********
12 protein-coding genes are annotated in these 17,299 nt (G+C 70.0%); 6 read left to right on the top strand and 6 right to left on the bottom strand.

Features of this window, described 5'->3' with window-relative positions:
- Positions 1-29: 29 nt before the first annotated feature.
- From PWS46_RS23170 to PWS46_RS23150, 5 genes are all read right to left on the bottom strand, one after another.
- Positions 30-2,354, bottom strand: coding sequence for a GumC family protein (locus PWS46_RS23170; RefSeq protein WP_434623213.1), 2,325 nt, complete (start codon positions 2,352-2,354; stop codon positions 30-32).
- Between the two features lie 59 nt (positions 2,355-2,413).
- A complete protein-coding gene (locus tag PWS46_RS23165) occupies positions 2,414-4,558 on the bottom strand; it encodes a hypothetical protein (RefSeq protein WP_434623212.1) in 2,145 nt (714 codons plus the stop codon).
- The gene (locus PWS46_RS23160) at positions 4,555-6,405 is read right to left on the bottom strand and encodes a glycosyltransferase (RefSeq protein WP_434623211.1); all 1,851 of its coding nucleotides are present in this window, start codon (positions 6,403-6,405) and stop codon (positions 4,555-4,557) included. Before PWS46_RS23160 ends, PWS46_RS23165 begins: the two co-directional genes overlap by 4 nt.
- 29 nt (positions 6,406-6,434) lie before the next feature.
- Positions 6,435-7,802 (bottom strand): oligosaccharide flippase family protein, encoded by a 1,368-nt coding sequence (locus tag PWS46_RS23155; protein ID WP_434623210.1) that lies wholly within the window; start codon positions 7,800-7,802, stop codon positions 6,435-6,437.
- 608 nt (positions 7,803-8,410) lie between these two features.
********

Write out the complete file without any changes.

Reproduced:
12 protein-coding genes are annotated in these 17,299 nt (G+C 70.0%); 6 read left to right on the top strand and 6 right to left on the bottom strand.

Features of this window, described 5'->3' with window-relative positions:
- Positions 1-29: 29 nt before the first annotated feature.
- From PWS46_RS23170 to PWS46_RS23150, 5 genes are all read right to left on the bottom strand, one after another.
- Positions 30-2,354, bottom strand: coding sequence for a GumC family protein (locus PWS46_RS23170; RefSeq protein WP_434623213.1), 2,325 nt, complete (start codon positions 2,352-2,354; stop codon positions 30-32).
- Between the two features lie 59 nt (positions 2,355-2,413).
- A complete protein-coding gene (locus tag PWS46_RS23165) occupies positions 2,414-4,558 on the bottom strand; it encodes a hypothetical protein (RefSeq protein WP_434623212.1) in 2,145 nt (714 codons plus the stop codon).
- The gene (locus PWS46_RS23160) at positions 4,555-6,405 is read right to left on the bottom strand and encodes a glycosyltransferase (RefSeq protein WP_434623211.1); all 1,851 of its coding nucleotides are present in this window, start codon (positions 6,403-6,405) and stop codon (positions 4,555-4,557) included. Before PWS46_RS23160 ends, PWS46_RS23165 begins: the two co-directional genes overlap by 4 nt.
- 29 nt (positions 6,406-6,434) lie before the next feature.
- Positions 6,435-7,802 (bottom strand): oligosaccharide flippase family protein, encoded by a 1,368-nt coding sequence (locus tag PWS46_RS23155; protein ID WP_434623210.1) that lies wholly within the window; start codon positions 7,800-7,802, stop codon positions 6,435-6,437.
- 608 nt (positions 7,803-8,410) lie between these two features.